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The big picture for anti-ship missiles was clearly changing in recent years, particularly because of the ramp-up of several new programmes to add a land attack capability. The challenges can be taken from emerging threats ashore. To keep today’s anti-shipping capabilities in shape, naval forces need to find alternatives to avoid dramatic obsolescence risks, replacing huge inventories of legacy systems like Exocet MM38s or Harpoons/Sub-Harpoons. Arguably the biggest challenge is to replace the variety of systems that do not cope with present day needs: battlespace dominance (neutralisation of land and sea denial systems) and power projection ashore, directed at time-critical targets such as relocatable assets.

New sophisticated candidates, like Kongsberg Defence and Aerospace’s Naval Strike Missile (NSM), are set to cope with the extended mission roles of the next generation of naval assets, including submerged platforms and shipboard aviation. The NSM is Norway’s answer to the navies’ growing demand for a longer-range precision strike weapon. It will out-range many legacy systems: surface warships of any size and type can carry NSM in its vertical launch (VL) variant – also named VL-JSM (VL-Joint Strike Missile); shipboard helicopters can deploy the air-launched version (JSM); road-mobile launchers ashore can employ the coastal defence variant of NSM to counter targets at sea; and submarines may be fitted with NSM-SL.

Kongsberg seems to be very happy with the development so far. “Every variant is optimised for its market,” according to the manufacturer in summer 2017, adding that it is the world’s only fifth-generation naval strike missile with a land target capability. The selection in summer 2017 of the Raytheon/Kongsberg Naval Strike Missile (NSM) positions it as the US Navy’s (USN) over-the-horizon (OTH) weapon system for its Littoral Combat Ship (LCS) variants. It calls for an over-the-horizon anti-ship and low-level, terrain-following land attack capability. NSM appears to be the designated ‘government-furnished equipment’ weapon (canister-launched OTH weapon with fire control system) on the still conceptual, but quickly evolving FF(G)X class frigates of the USN.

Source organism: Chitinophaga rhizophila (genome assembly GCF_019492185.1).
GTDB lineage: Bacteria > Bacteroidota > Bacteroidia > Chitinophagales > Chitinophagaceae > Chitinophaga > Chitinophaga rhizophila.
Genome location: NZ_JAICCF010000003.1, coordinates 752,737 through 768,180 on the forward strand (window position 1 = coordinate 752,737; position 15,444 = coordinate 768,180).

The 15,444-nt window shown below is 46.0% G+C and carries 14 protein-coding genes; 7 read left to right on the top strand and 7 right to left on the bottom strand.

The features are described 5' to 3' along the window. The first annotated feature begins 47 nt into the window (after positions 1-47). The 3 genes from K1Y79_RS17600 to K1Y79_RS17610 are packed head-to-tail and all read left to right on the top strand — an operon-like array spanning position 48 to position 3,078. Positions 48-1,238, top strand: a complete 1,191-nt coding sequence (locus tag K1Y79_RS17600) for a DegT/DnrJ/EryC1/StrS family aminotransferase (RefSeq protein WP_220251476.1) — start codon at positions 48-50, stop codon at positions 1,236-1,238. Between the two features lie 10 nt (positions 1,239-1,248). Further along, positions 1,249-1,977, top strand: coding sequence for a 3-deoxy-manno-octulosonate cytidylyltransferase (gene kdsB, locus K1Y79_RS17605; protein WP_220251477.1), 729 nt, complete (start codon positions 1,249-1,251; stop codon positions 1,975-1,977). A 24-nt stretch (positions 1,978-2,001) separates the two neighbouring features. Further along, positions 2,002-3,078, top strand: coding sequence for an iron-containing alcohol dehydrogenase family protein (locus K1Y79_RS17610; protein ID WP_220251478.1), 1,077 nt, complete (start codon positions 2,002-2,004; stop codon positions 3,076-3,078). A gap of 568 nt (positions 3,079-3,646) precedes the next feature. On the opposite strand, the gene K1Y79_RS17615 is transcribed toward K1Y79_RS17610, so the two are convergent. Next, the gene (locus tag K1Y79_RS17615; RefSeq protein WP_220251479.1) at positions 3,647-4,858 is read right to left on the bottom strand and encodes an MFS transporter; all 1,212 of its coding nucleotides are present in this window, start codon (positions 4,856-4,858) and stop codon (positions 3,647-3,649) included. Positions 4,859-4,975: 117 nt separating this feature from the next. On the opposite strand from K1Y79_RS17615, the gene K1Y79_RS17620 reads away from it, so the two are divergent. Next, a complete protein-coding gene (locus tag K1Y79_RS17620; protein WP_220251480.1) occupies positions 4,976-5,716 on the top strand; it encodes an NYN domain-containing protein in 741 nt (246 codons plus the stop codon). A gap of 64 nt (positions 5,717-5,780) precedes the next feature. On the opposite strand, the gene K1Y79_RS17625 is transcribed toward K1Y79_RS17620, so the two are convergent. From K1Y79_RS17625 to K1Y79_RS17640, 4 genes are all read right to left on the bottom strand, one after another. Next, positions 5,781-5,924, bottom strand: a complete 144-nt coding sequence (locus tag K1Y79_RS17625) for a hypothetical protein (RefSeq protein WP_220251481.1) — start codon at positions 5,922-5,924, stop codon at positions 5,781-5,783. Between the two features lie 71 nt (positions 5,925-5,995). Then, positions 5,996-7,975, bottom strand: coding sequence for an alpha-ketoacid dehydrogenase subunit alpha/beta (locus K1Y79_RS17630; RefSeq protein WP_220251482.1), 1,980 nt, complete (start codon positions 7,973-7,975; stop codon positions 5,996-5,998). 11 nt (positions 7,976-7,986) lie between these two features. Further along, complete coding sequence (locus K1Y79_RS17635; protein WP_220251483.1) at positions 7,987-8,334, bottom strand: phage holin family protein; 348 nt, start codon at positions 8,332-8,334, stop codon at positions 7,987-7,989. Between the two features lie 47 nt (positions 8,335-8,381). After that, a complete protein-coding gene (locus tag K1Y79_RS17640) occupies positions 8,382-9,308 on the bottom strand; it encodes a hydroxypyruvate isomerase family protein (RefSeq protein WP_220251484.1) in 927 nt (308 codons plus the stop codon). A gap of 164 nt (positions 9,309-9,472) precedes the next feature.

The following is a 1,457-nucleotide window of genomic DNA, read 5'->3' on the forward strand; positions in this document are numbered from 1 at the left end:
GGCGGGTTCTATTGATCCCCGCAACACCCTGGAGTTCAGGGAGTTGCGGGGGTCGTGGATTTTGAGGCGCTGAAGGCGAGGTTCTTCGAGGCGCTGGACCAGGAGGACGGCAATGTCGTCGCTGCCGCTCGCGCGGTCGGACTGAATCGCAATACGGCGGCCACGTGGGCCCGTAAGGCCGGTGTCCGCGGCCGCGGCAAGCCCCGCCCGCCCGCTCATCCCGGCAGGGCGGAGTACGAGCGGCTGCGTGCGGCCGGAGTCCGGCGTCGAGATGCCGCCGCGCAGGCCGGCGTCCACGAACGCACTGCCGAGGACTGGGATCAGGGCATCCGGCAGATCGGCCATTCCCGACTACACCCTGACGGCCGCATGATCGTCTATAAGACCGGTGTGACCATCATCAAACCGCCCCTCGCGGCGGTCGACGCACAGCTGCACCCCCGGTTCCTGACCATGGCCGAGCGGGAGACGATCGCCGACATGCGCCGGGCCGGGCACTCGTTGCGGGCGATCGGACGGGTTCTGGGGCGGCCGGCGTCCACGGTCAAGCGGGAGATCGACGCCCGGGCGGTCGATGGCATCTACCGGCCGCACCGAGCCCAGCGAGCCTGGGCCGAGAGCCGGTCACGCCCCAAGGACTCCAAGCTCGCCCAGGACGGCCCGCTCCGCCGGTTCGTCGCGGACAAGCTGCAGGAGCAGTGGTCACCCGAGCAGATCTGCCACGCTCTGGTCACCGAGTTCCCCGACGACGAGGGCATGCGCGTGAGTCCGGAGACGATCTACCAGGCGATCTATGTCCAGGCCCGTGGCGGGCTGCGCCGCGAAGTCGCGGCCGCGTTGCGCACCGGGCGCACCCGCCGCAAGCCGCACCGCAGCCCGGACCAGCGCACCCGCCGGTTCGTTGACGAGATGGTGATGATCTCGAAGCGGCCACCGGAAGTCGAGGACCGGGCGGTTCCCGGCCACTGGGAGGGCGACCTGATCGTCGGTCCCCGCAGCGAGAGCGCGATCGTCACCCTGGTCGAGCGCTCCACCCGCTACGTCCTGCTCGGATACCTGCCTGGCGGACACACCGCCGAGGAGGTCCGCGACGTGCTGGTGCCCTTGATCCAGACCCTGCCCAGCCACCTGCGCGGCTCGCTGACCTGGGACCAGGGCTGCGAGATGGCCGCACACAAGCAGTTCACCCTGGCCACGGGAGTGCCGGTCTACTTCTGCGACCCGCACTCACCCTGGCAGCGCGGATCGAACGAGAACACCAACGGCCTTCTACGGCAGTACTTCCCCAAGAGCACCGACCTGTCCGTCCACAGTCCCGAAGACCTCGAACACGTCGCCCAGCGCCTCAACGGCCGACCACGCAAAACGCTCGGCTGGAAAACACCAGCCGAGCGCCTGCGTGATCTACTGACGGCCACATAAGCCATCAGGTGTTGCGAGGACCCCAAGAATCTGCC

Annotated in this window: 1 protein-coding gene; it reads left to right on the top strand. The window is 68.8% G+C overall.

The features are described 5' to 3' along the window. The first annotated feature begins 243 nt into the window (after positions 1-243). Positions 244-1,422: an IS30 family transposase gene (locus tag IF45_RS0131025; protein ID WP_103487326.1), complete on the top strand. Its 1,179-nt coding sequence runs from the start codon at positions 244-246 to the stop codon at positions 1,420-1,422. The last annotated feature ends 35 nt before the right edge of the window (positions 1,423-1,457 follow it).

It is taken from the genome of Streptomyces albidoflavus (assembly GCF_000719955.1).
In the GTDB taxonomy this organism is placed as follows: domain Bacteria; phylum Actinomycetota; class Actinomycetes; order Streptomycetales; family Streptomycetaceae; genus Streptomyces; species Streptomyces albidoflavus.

This scheme also addresses the underwater warfare environment for which Kongsberg offers a submarine-launched version, the NSM-SL. It attracts the interest of the German Navy, which is progressing with evaluating its integration in the next generation of submarines – 212CD (Common Design) – to be built for both the German and Royal Norwegian Navies. The development schedule for NSM to cope with both countries‘ requirements for a surface ship- and submarine-launched missile has been accelerated following the announcement by the countries’ Ministries of Defence (MoDs) in February 2017 to extend naval cooperation from submarines to anti-surface missiles. Kongsberg Defence and Aerospace confirmed in May 2017 that for NSM-SL it has conducted a feasibility study in cooperation with selected industry partners to illustrate the potential for a low-risk, affordable adaptation programme.

Meeting the German requirements for a submarine-launched anti-ship missile with land attack capability for the next generation of submarines, the NSM-SL offers a 200+km (>108nm) operational range. (Photos: Kongsberg Defence and Aerospace)

Meeting the German requirements for a submarine-launched anti-ship missile with land attack capability for the next generation of submarines, the NSM-SL offers a 200+km (>108nm) operational range. (Photos: Kongsberg Defence and Aerospace)

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